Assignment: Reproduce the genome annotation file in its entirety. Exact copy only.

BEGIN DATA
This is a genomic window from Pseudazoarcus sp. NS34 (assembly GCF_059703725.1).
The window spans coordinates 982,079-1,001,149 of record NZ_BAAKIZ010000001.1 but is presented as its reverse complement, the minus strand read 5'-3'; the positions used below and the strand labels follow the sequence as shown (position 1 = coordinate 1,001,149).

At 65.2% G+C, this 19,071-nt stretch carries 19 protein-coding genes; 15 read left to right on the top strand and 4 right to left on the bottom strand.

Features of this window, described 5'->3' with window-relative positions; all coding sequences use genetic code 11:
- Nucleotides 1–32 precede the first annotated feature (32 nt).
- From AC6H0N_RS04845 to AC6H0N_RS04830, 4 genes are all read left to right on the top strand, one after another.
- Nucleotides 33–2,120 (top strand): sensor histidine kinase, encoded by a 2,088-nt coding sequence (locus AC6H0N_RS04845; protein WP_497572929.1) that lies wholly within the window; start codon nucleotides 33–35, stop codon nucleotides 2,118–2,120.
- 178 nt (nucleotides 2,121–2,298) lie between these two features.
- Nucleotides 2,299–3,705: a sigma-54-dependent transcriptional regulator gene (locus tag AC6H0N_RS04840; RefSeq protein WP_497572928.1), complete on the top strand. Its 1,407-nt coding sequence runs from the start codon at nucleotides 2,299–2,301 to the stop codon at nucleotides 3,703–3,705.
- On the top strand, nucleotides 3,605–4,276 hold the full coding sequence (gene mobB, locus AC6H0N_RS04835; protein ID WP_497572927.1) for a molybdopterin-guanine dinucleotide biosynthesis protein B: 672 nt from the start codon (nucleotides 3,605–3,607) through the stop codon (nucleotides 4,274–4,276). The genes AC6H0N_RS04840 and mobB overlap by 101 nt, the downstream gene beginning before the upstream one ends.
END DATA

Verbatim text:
This is a genomic window from Pseudazoarcus sp. NS34 (assembly GCF_059703725.1).
The window spans coordinates 982,079-1,001,149 of record NZ_BAAKIZ010000001.1 but is presented as its reverse complement, the minus strand read 5'-3'; the positions used below and the strand labels follow the sequence as shown (position 1 = coordinate 1,001,149).

At 65.2% G+C, this 19,071-nt stretch carries 19 protein-coding genes; 15 read left to right on the top strand and 4 right to left on the bottom strand.

Features of this window, described 5'->3' with window-relative positions; all coding sequences use genetic code 11:
- Nucleotides 1–32 precede the first annotated feature (32 nt).
- From AC6H0N_RS04845 to AC6H0N_RS04830, 4 genes are all read left to right on the top strand, one after another.
- Nucleotides 33–2,120 (top strand): sensor histidine kinase, encoded by a 2,088-nt coding sequence (locus AC6H0N_RS04845; protein WP_497572929.1) that lies wholly within the window; start codon nucleotides 33–35, stop codon nucleotides 2,118–2,120.
- 178 nt (nucleotides 2,121–2,298) lie between these two features.
- Nucleotides 2,299–3,705: a sigma-54-dependent transcriptional regulator gene (locus tag AC6H0N_RS04840; RefSeq protein WP_497572928.1), complete on the top strand. Its 1,407-nt coding sequence runs from the start codon at nucleotides 2,299–2,301 to the stop codon at nucleotides 3,703–3,705.
- On the top strand, nucleotides 3,605–4,276 hold the full coding sequence (gene mobB, locus AC6H0N_RS04835; protein ID WP_497572927.1) for a molybdopterin-guanine dinucleotide biosynthesis protein B: 672 nt from the start codon (nucleotides 3,605–3,607) through the stop codon (nucleotides 4,274–4,276). The genes AC6H0N_RS04840 and mobB overlap by 101 nt, the downstream gene beginning before the upstream one ends.